Underneath the Briard’s long, shaggy coat lies an bold soul and sharp knowledge. Consistent with his French roots, he can be aloof with outsiders, but is warm and cherishing toward individuals from his pack. Bred as a herding and guard dog to protect flocks and fight off predators, he was embraced as a working puppy amid World War I and used by troops as sentries, ammo bearers, flag-bearers, and doctor puppies. Today, the Briard enjoys the life of a companion dog, but he shows his versatility and working nature with his great successes in obedience, agility, conformation, herding, carting, and tracking competitions.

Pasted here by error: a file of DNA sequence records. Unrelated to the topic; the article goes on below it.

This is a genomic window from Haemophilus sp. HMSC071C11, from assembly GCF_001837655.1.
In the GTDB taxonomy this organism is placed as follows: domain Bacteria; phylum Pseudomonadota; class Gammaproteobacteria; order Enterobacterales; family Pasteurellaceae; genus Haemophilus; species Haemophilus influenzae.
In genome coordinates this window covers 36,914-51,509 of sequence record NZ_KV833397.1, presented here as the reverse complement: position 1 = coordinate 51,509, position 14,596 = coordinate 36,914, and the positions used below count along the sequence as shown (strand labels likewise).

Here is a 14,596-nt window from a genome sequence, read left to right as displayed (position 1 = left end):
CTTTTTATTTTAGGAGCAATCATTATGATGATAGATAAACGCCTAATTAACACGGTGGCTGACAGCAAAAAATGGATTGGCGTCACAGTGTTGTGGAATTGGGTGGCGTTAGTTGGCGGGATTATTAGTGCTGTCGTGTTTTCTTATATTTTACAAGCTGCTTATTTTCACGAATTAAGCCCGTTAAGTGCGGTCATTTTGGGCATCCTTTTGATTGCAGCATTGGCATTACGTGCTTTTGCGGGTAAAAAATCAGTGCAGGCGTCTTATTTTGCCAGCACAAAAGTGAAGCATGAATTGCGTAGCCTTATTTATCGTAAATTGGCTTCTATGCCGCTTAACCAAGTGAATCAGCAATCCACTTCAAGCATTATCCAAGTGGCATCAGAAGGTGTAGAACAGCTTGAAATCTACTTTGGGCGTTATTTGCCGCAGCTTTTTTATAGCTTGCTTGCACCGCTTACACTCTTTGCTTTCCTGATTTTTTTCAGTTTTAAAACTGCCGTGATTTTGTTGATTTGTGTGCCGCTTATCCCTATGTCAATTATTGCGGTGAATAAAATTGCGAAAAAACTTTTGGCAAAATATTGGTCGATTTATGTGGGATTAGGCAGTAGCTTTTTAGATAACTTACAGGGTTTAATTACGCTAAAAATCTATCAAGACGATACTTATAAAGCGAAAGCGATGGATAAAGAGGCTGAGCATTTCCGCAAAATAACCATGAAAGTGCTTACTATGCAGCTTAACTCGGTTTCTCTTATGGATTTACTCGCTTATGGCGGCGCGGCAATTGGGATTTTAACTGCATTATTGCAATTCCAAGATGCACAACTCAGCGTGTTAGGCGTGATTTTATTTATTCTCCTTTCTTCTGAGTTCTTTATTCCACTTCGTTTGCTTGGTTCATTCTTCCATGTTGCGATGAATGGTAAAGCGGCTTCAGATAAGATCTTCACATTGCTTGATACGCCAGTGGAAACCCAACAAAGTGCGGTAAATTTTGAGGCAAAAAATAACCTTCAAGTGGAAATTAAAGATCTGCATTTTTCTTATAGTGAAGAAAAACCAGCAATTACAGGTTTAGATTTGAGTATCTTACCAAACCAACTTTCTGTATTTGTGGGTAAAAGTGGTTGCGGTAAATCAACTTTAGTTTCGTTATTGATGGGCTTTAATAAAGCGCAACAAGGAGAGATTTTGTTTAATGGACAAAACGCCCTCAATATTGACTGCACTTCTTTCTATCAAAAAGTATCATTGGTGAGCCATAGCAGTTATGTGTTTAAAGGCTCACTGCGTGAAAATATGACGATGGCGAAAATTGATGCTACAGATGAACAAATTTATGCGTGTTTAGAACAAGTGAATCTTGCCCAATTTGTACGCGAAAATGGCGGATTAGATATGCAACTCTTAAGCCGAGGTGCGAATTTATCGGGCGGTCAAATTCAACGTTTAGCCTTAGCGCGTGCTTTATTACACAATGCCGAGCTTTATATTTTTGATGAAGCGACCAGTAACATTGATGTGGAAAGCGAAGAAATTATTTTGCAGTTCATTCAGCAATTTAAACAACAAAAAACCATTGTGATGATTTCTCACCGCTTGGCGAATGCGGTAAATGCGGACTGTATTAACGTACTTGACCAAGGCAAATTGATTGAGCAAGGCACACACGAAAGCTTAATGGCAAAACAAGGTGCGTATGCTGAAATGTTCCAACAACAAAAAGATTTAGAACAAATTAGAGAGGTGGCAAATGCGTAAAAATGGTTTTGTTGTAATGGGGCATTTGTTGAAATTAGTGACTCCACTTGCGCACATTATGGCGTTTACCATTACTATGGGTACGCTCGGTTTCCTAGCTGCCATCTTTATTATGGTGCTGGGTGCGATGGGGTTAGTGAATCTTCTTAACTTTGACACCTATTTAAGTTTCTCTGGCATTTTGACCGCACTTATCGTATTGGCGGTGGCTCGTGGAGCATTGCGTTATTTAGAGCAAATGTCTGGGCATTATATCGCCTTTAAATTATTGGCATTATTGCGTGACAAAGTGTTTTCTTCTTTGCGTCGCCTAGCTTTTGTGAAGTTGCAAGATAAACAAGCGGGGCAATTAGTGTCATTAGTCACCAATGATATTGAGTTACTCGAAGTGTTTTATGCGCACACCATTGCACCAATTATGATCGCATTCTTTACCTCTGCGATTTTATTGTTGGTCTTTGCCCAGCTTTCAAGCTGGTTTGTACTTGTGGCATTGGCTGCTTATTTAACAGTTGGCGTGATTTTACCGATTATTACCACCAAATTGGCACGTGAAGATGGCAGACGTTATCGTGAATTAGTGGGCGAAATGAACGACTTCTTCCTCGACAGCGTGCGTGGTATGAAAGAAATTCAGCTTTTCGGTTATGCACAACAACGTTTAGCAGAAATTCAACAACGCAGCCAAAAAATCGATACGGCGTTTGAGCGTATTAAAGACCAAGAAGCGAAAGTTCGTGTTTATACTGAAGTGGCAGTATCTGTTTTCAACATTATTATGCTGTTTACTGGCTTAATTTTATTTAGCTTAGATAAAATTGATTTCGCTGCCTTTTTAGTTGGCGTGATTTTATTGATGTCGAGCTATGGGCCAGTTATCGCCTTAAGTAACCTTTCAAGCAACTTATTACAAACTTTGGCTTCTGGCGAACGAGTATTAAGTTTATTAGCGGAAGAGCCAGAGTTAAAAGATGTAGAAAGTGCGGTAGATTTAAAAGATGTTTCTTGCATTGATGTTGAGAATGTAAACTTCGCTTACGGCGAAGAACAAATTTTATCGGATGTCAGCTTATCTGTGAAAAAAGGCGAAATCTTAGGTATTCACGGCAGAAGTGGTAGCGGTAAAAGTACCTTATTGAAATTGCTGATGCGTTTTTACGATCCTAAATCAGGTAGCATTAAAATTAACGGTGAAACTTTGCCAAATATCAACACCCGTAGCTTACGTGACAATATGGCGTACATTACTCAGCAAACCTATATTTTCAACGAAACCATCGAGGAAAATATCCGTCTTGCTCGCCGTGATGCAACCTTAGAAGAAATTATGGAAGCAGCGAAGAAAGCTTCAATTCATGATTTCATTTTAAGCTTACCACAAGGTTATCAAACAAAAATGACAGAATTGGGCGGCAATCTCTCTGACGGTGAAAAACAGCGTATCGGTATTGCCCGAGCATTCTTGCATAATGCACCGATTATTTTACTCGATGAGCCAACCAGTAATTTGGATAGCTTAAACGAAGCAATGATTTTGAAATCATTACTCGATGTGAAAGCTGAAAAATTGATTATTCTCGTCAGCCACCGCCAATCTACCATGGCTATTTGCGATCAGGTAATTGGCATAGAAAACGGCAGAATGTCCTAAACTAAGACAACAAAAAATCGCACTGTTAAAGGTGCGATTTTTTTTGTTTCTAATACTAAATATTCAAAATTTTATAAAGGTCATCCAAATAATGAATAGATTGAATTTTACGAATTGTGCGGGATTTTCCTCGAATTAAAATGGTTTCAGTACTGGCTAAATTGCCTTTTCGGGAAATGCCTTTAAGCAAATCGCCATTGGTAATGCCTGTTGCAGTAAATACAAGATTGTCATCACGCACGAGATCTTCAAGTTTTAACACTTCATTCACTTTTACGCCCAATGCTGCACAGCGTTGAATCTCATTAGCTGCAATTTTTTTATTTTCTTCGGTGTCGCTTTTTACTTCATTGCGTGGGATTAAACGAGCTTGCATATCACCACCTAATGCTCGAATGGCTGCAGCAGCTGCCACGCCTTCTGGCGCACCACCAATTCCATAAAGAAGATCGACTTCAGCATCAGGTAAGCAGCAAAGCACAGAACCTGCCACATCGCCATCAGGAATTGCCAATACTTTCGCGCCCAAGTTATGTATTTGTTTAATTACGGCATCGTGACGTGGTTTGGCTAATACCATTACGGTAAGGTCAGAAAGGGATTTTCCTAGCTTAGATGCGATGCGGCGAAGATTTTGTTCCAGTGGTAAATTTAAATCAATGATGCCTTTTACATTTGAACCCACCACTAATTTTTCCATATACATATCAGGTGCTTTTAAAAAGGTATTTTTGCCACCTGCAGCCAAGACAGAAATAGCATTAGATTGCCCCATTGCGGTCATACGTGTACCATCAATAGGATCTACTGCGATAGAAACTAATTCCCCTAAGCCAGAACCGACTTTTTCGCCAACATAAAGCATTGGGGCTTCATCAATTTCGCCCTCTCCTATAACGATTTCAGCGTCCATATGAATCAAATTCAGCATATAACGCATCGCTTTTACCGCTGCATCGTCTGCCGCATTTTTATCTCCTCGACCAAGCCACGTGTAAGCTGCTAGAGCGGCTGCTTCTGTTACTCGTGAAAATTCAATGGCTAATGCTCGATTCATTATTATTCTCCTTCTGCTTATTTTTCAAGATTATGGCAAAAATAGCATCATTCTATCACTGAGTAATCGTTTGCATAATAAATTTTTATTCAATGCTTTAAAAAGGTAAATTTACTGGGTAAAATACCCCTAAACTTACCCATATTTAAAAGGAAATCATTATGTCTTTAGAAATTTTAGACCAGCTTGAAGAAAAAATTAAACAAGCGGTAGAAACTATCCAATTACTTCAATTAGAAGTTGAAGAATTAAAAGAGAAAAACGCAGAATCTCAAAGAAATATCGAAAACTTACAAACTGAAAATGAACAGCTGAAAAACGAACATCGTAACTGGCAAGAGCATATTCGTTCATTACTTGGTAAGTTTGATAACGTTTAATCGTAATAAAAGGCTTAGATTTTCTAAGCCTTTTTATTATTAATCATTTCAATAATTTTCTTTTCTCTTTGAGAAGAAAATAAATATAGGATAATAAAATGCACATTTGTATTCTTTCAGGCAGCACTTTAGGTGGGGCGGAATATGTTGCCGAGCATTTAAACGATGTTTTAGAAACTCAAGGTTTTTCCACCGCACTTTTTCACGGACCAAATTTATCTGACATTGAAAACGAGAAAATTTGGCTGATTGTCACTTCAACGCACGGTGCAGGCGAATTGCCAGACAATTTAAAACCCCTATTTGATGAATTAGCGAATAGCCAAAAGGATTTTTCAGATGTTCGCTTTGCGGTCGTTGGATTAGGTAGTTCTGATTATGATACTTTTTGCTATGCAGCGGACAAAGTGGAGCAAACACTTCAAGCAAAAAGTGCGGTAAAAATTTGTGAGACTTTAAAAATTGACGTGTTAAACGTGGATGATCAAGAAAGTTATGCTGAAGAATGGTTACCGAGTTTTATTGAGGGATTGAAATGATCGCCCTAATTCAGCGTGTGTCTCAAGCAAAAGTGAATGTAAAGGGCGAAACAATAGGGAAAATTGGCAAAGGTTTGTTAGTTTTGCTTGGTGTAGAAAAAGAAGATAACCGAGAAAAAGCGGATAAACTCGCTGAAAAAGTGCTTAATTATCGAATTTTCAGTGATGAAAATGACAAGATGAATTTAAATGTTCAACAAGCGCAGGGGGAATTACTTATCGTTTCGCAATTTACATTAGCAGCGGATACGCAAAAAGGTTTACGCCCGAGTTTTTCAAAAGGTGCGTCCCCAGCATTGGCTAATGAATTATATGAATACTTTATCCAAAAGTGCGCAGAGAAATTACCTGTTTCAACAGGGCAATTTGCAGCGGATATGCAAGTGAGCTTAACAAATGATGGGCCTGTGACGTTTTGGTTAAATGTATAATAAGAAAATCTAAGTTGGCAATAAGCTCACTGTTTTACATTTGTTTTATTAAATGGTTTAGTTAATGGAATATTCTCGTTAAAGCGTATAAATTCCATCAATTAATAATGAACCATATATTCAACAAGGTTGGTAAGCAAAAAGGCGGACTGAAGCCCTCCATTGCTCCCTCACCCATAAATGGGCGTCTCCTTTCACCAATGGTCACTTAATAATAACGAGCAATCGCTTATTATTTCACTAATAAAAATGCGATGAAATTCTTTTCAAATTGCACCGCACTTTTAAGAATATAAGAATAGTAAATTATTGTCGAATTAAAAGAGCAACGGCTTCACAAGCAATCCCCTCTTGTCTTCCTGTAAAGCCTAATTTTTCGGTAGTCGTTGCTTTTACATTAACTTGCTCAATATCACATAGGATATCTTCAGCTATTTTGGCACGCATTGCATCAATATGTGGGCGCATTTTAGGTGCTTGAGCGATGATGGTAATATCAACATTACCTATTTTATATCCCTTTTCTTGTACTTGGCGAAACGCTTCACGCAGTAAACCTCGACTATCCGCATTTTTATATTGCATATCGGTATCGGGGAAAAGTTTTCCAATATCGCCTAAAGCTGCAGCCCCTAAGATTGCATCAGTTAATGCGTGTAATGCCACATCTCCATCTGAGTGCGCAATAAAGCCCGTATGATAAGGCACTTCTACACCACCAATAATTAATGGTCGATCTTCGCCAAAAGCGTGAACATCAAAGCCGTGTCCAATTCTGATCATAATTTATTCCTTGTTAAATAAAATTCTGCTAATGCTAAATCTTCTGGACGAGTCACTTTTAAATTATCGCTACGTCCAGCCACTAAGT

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Regularly called “a heart wrapped in fur,” the Briard makes an incredible family pooch. He is dedicated to his proprietor, happiest pursuing you around the house while you do tasks or watching you stare at the TV on a blustery day.

The Briard is an ideal companion for someone who wants a lovable, but not overly dependent, dog.. An individual from the Herding Group, he tips the scales at around 75 pounds and lives serenely in the nation or city — insofar as he’s with his family and gets adequate activity.

The Briard is a shrewd breed and a snappy study with regards to preparing, however he can be determined and need to do things his own particular manner. Owners must be prepared to establish pack leadership from an early age or the dog is likely to take a shot at the role himself.